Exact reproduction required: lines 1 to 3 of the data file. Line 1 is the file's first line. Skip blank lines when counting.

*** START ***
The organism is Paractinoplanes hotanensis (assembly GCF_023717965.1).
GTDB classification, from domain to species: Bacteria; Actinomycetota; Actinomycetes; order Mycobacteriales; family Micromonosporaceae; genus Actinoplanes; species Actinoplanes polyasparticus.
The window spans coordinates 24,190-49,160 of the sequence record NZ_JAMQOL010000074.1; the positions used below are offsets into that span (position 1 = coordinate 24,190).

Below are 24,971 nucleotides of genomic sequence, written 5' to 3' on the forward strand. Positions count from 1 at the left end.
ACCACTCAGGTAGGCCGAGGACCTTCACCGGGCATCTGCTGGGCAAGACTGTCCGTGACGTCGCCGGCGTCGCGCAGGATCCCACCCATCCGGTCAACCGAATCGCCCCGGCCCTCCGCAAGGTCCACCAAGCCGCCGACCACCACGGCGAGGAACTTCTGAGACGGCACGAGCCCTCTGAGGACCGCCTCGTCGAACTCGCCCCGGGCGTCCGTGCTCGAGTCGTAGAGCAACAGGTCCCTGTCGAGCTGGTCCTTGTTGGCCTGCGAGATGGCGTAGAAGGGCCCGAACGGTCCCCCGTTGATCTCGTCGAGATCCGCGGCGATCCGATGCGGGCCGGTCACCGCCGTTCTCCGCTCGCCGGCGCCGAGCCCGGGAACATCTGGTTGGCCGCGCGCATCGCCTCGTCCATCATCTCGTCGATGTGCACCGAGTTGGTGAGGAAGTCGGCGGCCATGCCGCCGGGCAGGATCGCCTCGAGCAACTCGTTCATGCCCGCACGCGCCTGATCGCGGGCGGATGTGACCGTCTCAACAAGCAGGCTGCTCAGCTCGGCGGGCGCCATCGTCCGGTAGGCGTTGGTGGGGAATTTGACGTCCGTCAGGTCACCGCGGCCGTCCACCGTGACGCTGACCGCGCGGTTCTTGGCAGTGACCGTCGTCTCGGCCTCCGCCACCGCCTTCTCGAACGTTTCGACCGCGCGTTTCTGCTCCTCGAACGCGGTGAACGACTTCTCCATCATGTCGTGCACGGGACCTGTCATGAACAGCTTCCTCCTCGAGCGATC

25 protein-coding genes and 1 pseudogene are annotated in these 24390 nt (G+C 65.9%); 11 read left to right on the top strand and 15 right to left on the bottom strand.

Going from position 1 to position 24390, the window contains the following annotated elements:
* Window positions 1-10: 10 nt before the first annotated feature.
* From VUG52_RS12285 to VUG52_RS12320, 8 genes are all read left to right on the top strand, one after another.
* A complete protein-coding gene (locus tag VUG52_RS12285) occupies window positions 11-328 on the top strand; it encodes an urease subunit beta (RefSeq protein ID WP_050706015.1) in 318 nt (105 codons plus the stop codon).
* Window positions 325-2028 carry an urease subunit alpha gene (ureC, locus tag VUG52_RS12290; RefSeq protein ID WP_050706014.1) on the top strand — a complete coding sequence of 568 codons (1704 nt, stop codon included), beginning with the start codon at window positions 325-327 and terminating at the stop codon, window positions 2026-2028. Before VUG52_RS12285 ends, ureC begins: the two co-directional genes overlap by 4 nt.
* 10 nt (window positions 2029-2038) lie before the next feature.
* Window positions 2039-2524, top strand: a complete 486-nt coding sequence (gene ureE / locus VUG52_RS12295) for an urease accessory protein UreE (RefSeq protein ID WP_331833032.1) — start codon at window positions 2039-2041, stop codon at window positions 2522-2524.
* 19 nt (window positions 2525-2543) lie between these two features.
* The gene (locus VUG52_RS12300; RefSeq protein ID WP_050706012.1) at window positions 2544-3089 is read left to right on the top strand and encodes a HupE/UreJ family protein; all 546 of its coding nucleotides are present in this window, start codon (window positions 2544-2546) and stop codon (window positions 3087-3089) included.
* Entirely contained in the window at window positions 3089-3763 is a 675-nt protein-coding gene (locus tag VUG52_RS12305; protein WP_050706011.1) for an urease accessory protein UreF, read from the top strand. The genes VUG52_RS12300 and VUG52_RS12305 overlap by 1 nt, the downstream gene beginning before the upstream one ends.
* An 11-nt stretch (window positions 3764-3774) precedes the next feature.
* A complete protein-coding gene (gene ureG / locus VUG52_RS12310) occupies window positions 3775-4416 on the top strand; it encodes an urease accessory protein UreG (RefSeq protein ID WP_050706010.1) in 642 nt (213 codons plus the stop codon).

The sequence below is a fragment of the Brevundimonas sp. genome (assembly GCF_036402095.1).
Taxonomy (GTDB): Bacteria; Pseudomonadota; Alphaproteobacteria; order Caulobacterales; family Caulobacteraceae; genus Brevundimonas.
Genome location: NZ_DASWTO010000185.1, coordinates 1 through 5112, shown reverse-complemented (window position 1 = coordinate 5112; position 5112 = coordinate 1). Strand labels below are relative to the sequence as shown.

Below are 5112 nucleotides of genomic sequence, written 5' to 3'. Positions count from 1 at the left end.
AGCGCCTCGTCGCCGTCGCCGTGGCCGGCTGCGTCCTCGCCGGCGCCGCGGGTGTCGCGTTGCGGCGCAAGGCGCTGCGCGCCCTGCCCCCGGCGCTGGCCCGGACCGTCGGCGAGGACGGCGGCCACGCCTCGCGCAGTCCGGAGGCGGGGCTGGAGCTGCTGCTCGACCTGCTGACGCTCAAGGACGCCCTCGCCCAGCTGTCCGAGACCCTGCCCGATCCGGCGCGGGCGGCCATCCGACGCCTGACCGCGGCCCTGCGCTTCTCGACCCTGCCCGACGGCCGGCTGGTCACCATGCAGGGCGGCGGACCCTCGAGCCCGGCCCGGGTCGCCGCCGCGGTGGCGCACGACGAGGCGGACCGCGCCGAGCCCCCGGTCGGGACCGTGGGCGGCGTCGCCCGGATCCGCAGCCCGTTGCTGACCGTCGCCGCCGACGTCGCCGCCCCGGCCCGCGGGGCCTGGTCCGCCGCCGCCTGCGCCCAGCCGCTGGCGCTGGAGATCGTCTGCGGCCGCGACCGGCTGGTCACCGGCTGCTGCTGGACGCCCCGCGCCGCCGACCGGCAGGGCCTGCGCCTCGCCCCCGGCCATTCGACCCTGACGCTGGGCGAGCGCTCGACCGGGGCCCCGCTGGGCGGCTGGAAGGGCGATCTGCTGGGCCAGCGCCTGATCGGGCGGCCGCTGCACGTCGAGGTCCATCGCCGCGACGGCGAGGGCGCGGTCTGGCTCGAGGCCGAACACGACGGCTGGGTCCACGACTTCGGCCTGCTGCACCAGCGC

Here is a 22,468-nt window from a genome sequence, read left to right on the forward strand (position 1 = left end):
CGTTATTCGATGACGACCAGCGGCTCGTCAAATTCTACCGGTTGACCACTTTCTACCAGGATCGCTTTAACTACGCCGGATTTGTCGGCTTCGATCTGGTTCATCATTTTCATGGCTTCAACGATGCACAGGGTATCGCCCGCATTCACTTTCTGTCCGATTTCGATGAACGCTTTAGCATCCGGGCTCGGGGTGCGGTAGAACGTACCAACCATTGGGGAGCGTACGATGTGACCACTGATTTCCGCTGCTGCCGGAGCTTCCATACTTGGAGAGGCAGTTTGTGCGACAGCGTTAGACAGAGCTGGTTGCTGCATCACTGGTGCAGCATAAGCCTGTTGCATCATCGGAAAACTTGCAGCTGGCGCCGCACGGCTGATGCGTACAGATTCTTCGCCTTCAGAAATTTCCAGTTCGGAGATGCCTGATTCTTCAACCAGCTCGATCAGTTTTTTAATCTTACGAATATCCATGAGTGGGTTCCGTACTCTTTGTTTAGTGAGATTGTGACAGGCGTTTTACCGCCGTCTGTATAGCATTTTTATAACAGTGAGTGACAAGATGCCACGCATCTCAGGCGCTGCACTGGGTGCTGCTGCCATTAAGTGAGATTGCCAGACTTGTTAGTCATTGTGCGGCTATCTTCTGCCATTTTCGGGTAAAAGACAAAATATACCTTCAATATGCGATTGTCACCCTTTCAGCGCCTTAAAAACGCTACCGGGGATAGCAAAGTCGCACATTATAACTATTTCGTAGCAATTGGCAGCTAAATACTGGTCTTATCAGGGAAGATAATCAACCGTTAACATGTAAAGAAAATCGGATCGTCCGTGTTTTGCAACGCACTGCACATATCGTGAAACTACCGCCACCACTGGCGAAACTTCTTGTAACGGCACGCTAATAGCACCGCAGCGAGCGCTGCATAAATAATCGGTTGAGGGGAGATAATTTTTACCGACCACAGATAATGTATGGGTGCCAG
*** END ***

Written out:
The organism is Paractinoplanes hotanensis (assembly GCF_023717965.1).
GTDB classification, from domain to species: Bacteria; Actinomycetota; Actinomycetes; order Mycobacteriales; family Micromonosporaceae; genus Actinoplanes; species Actinoplanes polyasparticus.
The window spans coordinates 24,190-49,160 of the sequence record NZ_JAMQOL010000074.1; the positions used below are offsets into that span (position 1 = coordinate 24,190).